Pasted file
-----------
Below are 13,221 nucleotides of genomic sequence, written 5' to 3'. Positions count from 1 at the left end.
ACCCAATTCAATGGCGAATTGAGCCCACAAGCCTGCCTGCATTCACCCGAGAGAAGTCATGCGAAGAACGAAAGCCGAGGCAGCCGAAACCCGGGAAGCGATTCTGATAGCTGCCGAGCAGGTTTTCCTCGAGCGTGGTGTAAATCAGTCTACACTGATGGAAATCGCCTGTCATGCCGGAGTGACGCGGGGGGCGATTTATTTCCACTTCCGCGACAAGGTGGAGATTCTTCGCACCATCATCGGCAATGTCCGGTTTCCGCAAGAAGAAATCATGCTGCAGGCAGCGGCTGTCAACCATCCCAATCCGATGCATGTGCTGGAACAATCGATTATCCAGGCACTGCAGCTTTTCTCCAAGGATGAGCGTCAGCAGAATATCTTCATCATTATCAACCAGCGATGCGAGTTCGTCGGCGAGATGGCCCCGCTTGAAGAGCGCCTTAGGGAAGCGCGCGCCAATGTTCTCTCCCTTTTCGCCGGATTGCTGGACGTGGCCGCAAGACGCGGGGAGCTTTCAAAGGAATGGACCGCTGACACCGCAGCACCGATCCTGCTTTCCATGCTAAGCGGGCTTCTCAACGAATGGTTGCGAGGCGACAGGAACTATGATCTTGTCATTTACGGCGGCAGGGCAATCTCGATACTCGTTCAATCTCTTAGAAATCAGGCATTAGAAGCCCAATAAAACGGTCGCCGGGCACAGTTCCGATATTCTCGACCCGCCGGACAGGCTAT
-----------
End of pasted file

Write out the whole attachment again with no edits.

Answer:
Below are 13,221 nucleotides of genomic sequence, written 5' to 3'. Positions count from 1 at the left end.
ACCCAATTCAATGGCGAATTGAGCCCACAAGCCTGCCTGCATTCACCCGAGAGAAGTCATGCGAAGAACGAAAGCCGAGGCAGCCGAAACCCGGGAAGCGATTCTGATAGCTGCCGAGCAGGTTTTCCTCGAGCGTGGTGTAAATCAGTCTACACTGATGGAAATCGCCTGTCATGCCGGAGTGACGCGGGGGGCGATTTATTTCCACTTCCGCGACAAGGTGGAGATTCTTCGCACCATCATCGGCAATGTCCGGTTTCCGCAAGAAGAAATCATGCTGCAGGCAGCGGCTGTCAACCATCCCAATCCGATGCATGTGCTGGAACAATCGATTATCCAGGCACTGCAGCTTTTCTCCAAGGATGAGCGTCAGCAGAATATCTTCATCATTATCAACCAGCGATGCGAGTTCGTCGGCGAGATGGCCCCGCTTGAAGAGCGCCTTAGGGAAGCGCGCGCCAATGTTCTCTCCCTTTTCGCCGGATTGCTGGACGTGGCCGCAAGACGCGGGGAGCTTTCAAAGGAATGGACCGCTGACACCGCAGCACCGATCCTGCTTTCCATGCTAAGCGGGCTTCTCAACGAATGGTTGCGAGGCGACAGGAACTATGATCTTGTCATTTACGGCGGCAGGGCAATCTCGATACTCGTTCAATCTCTTAGAAATCAGGCATTAGAAGCCCAATAAAACGGTCGCCGGGCACAGTTCCGATATTCTCGACCCGCCGGACAGGCTAT